- Archiving as an Act of Cultural Resistance:Steven G. Fullwood and Sheena C. Howard in Conversation
Academics are teachers and writers, so we should be under no illusions about “objectivity” in terms of what we choose to present or omit in our classrooms or publications, even when presenting information about historical events, places, and things. When doing this work, as educators, we choose from an infinite number of facts, which inevitably reflect, whether consciously or not, our own interests.1 Being an educator in academe at times provides one with the privilege of using our critical scholarship to inform public discourse, which can potentially influence public opinion. Take, for example, the framework of intersectionality.
The term “intersectionality” has been used in various contemporary popular culture platforms, such as but not limited to the Los Angeles Times, the Huffington Post, and Salon,2 to analyze everything from the Black Lives Matter movement to the 2016 presidential campaign race. The term, and its application, has transcended the realm of academe. Scholar Kimberlé Crenshaw first coined the term in 1989. To be sure, early activists, writers, and scholars (such as the women of the Combahee River Collective) had already laid the groundwork for the theory of intersectionality in the 1970s. This transformation of critical and scholarly work from academe to the public sphere happens all the time.
In addition, the historical foundation of intersectionality illuminates the ways in which marginalized voices are and continue to be repressed. For example, [End Page 119] intersectionality emerged from a web of interconnected forms of oppression across various movements that spoke both to the historical exclusion of Black women from the feminist movement as well as the exclusion of Black women from the Civil Rights Movement. In the twenty-first century, as we reflect on the leaders and activists of the Civil Rights Movement and Women’s Movement, Black women still fight to secure their place and be named. Even within movements birthed out of oppressive practices and ideologies, certain people, places, and things are presented or omitted. Certain people, places, and things are celebrated or ignored. Whether it be in the classroom as an educator or on a more systemic level, those in positions of power, whether individual or collective, get to decide the who, what, when, and where of information dissemination. This is what is meant when we say, “history is told by the winners.”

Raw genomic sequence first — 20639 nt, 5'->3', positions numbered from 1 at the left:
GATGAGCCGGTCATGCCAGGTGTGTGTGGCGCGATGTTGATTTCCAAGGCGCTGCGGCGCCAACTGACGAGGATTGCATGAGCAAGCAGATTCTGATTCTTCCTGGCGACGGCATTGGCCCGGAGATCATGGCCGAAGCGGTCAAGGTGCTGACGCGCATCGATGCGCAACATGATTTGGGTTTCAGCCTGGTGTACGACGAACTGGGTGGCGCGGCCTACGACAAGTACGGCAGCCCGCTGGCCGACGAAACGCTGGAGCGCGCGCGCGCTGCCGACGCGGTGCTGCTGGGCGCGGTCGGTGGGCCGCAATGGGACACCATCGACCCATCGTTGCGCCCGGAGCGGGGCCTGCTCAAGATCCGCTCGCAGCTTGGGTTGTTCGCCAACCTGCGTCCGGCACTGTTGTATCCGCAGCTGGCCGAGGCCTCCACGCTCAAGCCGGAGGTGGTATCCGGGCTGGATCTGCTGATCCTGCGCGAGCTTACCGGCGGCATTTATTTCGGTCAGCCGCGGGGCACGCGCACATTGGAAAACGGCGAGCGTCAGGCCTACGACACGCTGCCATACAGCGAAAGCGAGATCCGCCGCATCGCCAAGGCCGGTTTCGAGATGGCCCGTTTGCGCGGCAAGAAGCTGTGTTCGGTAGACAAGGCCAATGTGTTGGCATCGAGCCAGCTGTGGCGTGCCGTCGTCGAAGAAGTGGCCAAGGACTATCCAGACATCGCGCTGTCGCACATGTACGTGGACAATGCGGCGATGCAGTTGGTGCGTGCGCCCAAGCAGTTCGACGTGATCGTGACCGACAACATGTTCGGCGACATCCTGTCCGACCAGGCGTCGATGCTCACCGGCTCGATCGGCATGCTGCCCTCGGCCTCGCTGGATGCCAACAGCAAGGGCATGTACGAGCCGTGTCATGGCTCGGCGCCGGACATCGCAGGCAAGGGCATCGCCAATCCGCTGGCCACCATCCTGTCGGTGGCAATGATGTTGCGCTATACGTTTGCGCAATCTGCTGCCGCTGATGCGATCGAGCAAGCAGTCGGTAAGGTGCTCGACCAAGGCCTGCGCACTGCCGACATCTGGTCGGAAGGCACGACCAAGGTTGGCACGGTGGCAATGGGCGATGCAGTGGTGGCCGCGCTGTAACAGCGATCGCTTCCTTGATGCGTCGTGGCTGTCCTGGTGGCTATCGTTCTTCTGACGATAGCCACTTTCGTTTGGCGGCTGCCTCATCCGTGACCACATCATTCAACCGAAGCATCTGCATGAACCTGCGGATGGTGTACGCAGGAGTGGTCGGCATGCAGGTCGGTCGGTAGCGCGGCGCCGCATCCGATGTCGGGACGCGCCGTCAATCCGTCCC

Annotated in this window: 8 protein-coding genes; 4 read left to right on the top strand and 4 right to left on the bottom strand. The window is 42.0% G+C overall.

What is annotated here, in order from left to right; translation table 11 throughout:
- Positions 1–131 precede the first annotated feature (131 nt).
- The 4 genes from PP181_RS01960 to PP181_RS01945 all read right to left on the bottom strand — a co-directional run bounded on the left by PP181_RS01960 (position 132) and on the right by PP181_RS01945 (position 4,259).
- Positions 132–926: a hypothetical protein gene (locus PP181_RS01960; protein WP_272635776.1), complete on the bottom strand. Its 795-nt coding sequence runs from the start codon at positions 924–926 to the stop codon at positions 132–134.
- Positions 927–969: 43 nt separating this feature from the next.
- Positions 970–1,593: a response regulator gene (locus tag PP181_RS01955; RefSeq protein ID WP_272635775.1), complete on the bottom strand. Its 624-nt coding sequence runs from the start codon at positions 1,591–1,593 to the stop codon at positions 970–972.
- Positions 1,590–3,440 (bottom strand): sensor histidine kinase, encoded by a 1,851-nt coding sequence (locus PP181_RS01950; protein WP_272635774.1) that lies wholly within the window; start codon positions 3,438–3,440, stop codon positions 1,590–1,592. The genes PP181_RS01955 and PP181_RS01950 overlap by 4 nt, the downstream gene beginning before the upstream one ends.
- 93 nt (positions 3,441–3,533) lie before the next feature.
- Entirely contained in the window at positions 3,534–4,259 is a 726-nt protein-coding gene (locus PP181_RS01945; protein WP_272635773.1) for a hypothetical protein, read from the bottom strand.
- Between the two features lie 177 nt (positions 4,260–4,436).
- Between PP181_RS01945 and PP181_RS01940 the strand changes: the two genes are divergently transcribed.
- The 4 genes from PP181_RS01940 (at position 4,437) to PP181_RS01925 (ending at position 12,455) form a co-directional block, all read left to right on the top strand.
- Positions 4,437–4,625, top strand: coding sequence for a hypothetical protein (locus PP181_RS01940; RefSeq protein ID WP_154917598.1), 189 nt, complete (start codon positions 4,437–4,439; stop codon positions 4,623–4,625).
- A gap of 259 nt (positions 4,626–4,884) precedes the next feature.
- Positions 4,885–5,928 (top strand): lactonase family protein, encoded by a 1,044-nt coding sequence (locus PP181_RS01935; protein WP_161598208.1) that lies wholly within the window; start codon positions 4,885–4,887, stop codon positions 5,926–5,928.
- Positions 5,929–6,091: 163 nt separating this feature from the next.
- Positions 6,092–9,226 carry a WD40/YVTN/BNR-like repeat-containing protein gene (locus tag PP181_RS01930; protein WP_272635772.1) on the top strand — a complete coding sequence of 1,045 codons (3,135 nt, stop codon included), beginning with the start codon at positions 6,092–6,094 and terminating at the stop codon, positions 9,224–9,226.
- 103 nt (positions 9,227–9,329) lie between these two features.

In the United States, the winners have been the purveyors of African-American history, particularly when we look at the educational system. One only has to reflect on history lessons learned in grade school or K–12. Where in our educational history have we learned about African-American history—the actual horrors of slavery, the resistance, the voices, and the violence?
One would be hard-pressed to find a textbook in K–12 that mentioned the names of Nat Turner, Harry Belafonte, Hattie McDaniel, or Shirley Chisholm or the events of Tulsa, Oklahoma (Black Wall Street) or the MOVE bombings in Philadelphia, for example. We always hear the same set of names and the same set of events.
In 2015, a textbook published by McGraw-Hill Education, used in high schools across Texas, described the Atlantic slave trade as bringing “millions of workers” to plantations in the American South.3 In 2010, the Texas Board of Education approved a social studies curriculum downplaying slavery as the cause of the Civil War. Aside from facts and events being diminished or omitted from historical narratives, the use of language is pivotal. For example, these textbooks also spend time talking about the “upside” of slavery for Blacks. This distortion of language and strategic placement of words obscures the atrocities and gravity of racial slavery as well as the condition of Blacks in America, both before and after the Civil War. According to Molefi Asante, “the oppressed must gain attention and control by introducing another language.”4 Gramsci’s concept of ideological hegemony is useful here.
My reading of ideological hegemony is that the most effective way to control the oppressed is by means of cultural domination. As addressed here, cultural domination engages the education...